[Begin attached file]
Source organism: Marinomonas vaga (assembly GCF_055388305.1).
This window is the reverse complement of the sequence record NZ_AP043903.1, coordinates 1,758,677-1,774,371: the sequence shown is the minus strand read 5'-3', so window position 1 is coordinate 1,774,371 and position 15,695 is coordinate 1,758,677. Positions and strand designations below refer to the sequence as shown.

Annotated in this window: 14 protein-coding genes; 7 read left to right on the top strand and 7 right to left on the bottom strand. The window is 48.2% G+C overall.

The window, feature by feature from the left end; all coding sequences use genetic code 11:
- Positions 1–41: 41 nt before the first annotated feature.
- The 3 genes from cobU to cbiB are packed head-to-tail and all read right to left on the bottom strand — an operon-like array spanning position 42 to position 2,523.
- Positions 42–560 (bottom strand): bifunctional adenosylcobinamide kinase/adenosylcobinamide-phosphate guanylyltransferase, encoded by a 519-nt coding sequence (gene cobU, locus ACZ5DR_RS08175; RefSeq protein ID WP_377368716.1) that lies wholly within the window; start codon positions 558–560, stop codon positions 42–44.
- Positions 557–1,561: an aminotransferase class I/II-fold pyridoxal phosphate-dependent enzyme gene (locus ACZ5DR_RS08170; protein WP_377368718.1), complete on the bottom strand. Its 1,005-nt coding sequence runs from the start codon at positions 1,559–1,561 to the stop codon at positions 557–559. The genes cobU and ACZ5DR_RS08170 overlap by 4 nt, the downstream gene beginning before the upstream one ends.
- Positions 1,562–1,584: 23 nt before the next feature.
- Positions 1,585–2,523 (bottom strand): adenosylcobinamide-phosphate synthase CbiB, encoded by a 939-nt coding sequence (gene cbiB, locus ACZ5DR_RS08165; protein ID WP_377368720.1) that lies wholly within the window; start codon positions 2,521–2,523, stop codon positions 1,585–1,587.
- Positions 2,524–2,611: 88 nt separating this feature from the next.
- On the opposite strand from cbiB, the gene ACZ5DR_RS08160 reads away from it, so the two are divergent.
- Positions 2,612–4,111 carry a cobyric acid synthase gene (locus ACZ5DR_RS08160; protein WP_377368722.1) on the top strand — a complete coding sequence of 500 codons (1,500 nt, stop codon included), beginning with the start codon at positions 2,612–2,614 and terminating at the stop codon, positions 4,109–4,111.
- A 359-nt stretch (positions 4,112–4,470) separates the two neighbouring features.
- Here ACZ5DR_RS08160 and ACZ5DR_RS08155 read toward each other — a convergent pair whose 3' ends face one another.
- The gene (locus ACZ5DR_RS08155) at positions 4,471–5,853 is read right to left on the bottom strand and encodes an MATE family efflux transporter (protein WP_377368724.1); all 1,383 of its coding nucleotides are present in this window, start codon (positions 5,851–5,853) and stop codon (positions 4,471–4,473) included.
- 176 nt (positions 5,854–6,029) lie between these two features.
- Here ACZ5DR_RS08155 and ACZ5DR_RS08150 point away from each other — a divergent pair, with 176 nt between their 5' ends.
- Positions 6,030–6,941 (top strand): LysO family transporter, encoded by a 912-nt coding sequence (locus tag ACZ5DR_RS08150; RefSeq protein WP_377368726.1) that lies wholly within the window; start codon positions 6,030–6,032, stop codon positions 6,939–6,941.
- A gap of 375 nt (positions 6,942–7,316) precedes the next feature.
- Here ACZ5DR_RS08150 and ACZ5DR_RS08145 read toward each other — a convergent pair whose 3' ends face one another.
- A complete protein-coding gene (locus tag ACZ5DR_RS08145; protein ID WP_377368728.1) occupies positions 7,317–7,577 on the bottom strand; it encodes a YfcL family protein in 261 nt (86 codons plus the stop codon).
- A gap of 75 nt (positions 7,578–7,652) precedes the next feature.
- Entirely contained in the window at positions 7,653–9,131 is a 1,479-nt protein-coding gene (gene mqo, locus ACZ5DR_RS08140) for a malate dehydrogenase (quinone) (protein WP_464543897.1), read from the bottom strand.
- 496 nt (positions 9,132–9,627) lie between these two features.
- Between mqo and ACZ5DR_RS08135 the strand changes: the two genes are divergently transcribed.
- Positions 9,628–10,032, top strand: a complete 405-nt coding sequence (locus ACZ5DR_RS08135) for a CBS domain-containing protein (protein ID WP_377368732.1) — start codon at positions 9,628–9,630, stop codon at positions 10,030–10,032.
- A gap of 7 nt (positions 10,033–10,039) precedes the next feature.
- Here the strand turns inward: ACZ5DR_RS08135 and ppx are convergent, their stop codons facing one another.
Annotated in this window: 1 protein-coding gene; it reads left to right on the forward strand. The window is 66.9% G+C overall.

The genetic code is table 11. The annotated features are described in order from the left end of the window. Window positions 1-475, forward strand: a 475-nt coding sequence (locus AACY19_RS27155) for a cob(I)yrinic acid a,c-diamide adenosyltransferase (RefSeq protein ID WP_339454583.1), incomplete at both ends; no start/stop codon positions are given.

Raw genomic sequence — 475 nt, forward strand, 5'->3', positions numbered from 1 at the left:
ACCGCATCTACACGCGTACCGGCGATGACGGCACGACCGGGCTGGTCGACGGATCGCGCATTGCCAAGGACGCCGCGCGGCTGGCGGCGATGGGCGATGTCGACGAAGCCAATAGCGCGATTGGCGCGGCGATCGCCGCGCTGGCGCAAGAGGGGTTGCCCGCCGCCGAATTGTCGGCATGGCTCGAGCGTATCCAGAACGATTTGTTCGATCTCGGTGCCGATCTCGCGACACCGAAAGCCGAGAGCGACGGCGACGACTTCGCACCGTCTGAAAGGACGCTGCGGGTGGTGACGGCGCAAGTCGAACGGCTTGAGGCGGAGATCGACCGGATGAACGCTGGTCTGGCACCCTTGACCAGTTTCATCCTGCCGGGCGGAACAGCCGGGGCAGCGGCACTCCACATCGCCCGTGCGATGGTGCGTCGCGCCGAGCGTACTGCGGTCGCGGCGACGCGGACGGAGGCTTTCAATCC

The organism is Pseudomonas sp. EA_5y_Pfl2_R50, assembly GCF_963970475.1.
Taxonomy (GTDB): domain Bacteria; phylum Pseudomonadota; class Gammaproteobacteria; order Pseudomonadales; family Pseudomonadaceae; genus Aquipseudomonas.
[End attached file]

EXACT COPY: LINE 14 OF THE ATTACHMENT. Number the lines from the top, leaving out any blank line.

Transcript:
- A 359-nt stretch (positions 4,112–4,470) separates the two neighbouring features.